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Crowdsourcing authoring of sensory effects on videos

  • Marcello Novaes de AmorimEmail author
  • Estêvão Bissoli Saleme
  • Fábio Ribeiro de Assis Neto
  • Celso A. S. Santos
  • Gheorghita Ghinea
Article
  • 16 Downloads

Abstract

Human perception is inherently multi-sensorial involving five traditional senses: sight, hearing, touch, taste, and smell. In contrast to traditional multimedia, based on audio and visual stimuli, mulsemedia seek to stimulate all the human senses. One way to produce multi-sensorial content is authoring videos with sensory effects. These effects are represented as metadata attached to the video content, which are processed and rendered through physical devices into the user’s environment. However, creating sensory effects metadata is not a trivial activity because authors have to identify carefully different details in a scene such as the exact point where each effect starts, finishes, and also its presentation features such as intensity, direction, etc. It is a subjective task that requires accurate human perception and time. In this article, we aim at finding out whether a crowdsourcing approach is suitable for authoring coherent sensory effects associated with video content. Our belief is that the combination of a collective common sense to indicate time intervals of sensory effects with an expert fine-tuning is a viable way to generate sensory effects from the point of view of users. To carry out the experiment, we selected three videos from a public mulsemedia dataset, sent them to the crowd through a cascading microtask approach. The results showed that the crowd can indicate intervals in which users agree that there should be insertions of sensory effects, revealing a way of sharing authoring between the author and the crowd.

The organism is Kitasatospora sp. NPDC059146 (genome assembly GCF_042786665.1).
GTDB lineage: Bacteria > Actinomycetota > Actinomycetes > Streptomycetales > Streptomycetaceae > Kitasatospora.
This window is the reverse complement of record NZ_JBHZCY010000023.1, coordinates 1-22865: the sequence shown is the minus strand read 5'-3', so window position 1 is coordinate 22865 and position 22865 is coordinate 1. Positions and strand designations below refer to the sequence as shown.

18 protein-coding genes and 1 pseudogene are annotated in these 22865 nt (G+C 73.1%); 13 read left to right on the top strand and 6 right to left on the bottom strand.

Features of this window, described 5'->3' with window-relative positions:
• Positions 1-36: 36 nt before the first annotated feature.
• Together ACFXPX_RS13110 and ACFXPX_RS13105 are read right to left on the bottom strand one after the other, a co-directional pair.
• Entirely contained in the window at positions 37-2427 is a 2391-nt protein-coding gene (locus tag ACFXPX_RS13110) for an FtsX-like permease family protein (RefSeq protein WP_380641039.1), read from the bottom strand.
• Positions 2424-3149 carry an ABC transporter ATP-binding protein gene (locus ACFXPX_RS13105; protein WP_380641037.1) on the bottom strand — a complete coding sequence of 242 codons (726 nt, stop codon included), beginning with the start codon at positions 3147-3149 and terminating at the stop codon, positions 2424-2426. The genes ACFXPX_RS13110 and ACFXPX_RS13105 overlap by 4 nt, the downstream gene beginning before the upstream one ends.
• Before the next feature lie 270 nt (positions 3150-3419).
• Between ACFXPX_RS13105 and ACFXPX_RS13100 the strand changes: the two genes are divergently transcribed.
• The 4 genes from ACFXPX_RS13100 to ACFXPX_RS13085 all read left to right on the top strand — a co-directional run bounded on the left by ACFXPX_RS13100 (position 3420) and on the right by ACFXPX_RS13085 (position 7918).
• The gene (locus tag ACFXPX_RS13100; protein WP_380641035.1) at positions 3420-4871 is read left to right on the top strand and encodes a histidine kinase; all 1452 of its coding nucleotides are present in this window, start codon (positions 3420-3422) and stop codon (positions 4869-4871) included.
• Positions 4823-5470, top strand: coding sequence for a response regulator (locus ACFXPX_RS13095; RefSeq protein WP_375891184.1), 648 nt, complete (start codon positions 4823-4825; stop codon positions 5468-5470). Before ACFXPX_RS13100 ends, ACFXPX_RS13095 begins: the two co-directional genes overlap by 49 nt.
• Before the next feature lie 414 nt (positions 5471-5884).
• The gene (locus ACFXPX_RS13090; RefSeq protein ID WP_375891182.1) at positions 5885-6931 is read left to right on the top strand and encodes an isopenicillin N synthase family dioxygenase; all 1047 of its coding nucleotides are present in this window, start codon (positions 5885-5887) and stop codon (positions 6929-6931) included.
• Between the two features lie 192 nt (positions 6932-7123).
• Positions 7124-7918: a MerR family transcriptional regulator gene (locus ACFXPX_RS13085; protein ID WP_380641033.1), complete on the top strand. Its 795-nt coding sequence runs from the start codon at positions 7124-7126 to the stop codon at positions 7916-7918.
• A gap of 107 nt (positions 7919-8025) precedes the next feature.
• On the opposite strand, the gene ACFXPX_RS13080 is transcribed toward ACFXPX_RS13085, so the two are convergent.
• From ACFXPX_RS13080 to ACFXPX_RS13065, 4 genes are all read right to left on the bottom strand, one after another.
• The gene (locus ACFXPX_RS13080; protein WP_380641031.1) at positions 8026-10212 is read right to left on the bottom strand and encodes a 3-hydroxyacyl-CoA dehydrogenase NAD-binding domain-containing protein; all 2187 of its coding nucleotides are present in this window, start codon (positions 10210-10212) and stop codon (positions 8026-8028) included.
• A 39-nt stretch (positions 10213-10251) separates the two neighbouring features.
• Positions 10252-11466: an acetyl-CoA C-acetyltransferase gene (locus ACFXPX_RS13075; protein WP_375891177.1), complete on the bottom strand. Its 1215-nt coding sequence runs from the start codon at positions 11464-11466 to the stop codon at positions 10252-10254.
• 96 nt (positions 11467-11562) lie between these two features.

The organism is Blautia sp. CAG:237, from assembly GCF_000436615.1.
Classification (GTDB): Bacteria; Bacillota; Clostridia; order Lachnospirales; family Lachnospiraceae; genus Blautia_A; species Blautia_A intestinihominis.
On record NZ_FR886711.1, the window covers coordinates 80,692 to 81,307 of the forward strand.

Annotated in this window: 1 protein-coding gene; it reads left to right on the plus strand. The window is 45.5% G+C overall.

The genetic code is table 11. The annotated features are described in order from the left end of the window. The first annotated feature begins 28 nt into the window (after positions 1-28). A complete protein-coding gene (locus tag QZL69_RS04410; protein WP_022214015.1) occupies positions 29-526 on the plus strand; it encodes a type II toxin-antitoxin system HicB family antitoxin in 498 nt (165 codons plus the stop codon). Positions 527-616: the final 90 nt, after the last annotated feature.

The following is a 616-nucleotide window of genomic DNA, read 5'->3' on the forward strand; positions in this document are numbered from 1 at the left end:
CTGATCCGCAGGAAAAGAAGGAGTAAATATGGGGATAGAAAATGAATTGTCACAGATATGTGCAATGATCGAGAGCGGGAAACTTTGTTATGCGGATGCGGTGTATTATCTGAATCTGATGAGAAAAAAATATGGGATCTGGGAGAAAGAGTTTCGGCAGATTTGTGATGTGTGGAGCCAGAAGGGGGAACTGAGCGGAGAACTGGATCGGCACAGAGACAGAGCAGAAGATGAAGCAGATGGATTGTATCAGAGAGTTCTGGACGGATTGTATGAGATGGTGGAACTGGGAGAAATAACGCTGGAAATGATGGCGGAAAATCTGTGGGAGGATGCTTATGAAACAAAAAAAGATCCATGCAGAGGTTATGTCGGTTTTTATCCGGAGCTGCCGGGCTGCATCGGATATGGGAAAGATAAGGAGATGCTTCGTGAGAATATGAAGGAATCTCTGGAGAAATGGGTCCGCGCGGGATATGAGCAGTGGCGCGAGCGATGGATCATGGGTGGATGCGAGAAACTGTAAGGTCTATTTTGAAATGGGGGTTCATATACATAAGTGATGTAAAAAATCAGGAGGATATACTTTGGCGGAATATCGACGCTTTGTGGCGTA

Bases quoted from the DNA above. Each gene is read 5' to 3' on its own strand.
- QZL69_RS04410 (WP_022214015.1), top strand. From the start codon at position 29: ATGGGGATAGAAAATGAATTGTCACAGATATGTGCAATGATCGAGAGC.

Keywords

Mulsemedia content Sensory effects MPEG-V metadata Crowdsourcing Multimedia authoring Multimedia annotation 

Notes

Acknowledgements

This study was financed in part by the Coordenação de Aperfeiçoamento de Pessoal de Nível Superior - Brasil (CAPES), the Brazilian National Council for Scientific and Technological Development (CNPq), and the Fundação de Amparo à Pesquisa e Inovação do Espírito Santo (FAPES). Estêvão Bissoli Saleme thankfully acknowledges support from the Federal Institute of Espírito Santo. Prof. Gheorghita Ghinea gratefully acknowledges funding from the European Union’s Horizon 2020 Research and Innovation programme under Grant Agreement no. 688503 for the NEWTON project (http://www.newtonproject.eu).

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Copyright information

© Springer Science+Business Media, LLC, part of Springer Nature 2019

Authors and Affiliations

  1. 1.Federal University of Espírito SantoVitória-ESBrazil
  2. 2.Brunel University LondonUxbridgeEngland

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